We fit this in during our Morning Time. You could call it a morning collective, morning basket, circle time... whatever. This is the time we gather together to start our day. We start with Bible, a hymn or worship song, and prayer. Then I read aloud for 15-20 minutes before we transition into our "Loop" subjects. For us that is history, science, geography, and art. Zoology falls on Tuesdays and Thursdays.
We pile onto the couch and usually have a basket of pencils, crayons, markers, etc on the ottoman. I give each of my older kids a clipboard with their worksheet for the day, and the younger ones too if they are going to be participating. There are often coloring pages, connect the dots, and similar activities that both my kinder and preschooler enjoy doing.
We've also added in the Marvels of Creation series, which is included in the Family Morning Basket from Master Books. I don't try to line animals up or anything, although you totally could. I just go in order and read about one animal, and then we move to whatever is scheduled in Zoology. Ultimately this just provides a way for the younger ones to participate and be engaged more.
Even though we don't actively try to line anything up sometimes there are happy coincidences, like learning about Porcupines on the same day and the Long-Spine Porcupinefish.
While I read from Marvels of Creation, everyone uses a primary composition book to draw a picture of the animal we are studying. Then my children either write or dictate a narration of what they learned. Sometimes it is just a few facts, other times they go into great detail. I'm am happy with either outcome, although I do expect to see more from my 9 year old than my 5 year old!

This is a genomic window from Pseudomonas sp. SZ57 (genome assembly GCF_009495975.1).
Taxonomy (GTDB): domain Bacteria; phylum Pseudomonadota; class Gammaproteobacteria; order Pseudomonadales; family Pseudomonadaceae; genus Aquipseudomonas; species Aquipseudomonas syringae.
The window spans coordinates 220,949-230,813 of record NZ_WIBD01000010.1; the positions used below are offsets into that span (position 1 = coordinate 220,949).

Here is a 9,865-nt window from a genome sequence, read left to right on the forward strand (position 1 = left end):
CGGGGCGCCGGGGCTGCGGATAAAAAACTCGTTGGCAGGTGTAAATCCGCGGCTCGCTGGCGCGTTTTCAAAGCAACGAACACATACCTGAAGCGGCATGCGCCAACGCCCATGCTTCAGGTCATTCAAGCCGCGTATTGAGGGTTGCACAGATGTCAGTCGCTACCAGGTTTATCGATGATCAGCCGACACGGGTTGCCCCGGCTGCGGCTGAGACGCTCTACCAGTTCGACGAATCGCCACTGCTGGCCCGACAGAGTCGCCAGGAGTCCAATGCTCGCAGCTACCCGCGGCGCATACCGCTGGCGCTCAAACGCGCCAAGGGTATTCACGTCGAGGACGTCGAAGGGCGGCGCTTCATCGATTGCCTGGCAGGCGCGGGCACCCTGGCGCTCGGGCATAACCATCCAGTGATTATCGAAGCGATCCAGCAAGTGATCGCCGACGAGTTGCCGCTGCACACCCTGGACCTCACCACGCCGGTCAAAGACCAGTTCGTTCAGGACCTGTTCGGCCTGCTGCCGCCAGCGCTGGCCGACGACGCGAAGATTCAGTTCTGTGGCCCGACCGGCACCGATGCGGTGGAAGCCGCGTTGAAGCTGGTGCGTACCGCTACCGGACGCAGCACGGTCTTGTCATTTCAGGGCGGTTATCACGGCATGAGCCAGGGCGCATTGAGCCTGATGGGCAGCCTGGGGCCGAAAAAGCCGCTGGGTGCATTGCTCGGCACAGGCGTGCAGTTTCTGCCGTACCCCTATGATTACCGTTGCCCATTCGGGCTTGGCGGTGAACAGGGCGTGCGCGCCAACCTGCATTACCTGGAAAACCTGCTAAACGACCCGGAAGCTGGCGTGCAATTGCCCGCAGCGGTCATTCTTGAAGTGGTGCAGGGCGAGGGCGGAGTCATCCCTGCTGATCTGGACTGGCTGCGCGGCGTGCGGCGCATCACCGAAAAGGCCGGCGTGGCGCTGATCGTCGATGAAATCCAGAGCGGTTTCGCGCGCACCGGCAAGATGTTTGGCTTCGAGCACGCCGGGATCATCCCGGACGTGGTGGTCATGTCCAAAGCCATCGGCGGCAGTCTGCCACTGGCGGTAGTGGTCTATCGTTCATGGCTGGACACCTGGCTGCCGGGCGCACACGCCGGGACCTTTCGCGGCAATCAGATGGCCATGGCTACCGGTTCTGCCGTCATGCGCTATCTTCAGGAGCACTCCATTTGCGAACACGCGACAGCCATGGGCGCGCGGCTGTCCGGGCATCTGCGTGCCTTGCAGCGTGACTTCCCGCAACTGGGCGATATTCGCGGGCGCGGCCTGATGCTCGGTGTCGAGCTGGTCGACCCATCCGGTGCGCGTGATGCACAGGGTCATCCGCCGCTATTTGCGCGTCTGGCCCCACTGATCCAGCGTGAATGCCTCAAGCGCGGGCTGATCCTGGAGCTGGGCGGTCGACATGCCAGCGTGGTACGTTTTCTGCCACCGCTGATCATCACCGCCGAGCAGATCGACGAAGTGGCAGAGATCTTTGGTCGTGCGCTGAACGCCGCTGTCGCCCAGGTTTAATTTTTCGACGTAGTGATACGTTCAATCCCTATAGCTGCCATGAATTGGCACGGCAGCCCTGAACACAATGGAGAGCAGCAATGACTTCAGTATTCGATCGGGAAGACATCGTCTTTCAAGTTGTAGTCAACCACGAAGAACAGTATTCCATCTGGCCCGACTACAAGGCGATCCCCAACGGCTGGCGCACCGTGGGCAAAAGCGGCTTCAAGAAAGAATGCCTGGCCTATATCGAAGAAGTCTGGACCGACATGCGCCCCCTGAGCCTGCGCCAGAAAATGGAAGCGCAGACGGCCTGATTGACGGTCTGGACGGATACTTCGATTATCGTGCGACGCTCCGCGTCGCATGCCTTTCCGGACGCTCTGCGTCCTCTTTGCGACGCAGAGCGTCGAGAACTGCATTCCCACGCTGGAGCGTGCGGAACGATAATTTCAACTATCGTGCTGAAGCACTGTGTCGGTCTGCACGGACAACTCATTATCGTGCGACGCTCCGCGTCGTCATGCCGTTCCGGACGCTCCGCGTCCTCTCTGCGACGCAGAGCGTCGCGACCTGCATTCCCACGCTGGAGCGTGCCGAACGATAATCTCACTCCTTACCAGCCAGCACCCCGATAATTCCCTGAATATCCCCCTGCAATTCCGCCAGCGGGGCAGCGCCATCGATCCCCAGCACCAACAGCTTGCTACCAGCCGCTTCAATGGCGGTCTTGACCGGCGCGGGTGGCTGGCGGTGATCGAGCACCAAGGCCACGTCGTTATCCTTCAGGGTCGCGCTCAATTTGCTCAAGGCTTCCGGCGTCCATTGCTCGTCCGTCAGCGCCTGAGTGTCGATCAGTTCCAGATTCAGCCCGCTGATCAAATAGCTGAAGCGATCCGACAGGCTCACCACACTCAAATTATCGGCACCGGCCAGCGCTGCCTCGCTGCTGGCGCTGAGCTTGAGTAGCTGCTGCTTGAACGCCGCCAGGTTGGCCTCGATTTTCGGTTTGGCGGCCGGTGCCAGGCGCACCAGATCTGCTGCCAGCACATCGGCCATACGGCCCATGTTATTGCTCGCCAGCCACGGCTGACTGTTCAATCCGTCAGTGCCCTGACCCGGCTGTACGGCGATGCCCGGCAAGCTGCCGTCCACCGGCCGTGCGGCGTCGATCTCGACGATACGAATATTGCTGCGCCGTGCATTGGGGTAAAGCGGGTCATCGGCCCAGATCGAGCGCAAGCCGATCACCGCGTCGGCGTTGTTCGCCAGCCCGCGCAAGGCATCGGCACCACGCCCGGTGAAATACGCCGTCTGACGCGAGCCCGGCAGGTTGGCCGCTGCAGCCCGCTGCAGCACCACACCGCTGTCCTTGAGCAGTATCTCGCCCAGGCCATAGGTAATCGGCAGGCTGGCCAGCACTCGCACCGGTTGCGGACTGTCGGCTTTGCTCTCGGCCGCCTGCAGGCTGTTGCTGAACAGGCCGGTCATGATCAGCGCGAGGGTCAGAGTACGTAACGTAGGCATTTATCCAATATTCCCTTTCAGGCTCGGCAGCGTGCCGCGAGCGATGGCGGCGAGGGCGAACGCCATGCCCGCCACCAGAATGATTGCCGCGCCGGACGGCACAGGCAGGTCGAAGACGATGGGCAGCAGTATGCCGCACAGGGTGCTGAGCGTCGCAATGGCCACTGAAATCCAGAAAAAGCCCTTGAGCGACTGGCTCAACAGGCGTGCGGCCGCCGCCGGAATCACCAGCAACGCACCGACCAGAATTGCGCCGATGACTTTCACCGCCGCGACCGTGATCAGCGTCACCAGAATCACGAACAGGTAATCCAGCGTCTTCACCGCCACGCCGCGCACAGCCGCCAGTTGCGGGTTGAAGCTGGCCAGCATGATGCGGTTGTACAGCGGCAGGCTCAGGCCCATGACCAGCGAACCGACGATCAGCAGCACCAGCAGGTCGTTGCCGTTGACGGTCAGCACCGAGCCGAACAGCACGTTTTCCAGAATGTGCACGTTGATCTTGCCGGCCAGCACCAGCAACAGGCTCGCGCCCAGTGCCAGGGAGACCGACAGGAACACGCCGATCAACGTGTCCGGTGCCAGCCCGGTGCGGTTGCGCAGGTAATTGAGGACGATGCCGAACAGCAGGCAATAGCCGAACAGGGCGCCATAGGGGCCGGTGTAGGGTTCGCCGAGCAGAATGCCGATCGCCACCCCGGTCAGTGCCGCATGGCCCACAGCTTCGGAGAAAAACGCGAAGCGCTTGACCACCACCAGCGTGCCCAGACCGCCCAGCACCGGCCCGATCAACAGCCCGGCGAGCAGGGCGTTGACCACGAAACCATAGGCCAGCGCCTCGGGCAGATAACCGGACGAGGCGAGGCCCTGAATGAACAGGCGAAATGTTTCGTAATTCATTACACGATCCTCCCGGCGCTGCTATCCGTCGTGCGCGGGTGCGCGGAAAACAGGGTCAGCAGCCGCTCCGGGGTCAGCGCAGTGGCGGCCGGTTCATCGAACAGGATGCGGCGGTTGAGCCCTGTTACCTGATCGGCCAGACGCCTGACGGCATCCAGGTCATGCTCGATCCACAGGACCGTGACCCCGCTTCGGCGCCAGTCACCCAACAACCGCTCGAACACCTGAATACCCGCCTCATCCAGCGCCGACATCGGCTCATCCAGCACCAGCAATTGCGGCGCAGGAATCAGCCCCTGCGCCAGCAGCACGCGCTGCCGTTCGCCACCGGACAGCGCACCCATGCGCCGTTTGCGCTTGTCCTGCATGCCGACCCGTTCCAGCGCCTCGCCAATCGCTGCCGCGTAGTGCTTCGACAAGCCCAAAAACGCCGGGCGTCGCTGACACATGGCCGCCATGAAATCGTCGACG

My preschooler just listens throughout the lesson. Colors or draws and then spends the rest of time either looking at books or doing something quiet with his hands.
Favorites of his are legos, wood blocks, Lincoln logs, magna-tiles, cars, train tracks, or play-doh. All of these keep him fairly engaged and able to listen without becoming disruptive.
As we move in to the Zoology lesson my Kindergartner also just listens in. If she has a copy of the worksheet for the day, she'll color or work on whatever that activity is, otherwise she will do something quietly. She most often chooses to take care of her baby doll while listening.
My 2nd grader completes most of the worksheets as written, however we often discuss "fill in the blank" and short answer questions verbally instead of her writing the answers. I adapt for her as needed.
My 3rd grader completes the course as written. We may occasionally skip a worksheet or allow for her to answer verbally or tweak an assignment to work better for us. That is part of the beauty of homeschool, that we can adapt and craft it to be just what we need. However, I'm also grateful that this course doesn't need much in the way of adapting for us!
That's it. Adapting Elementary Zoology to use Family Style is really very simple. It doesn't take much on my part at all. There is a great mix of worksheets that work for all of my kids, as well as games and hands-on activities that everyone gets in on.
This game of "Guess who you are" and this beading activity to represent the water cycle are two examples of some very well loved activities.
What do you use for science? Are you a fan of family style teaching, or do you prefer an individual course for each child? I'd love to hear about what works for your family!
As promised at the beginning of this post, here is my YouTube video on how we adapt Elementary Zoology to fit our Family Style schooling.
Until next time, happy schooling!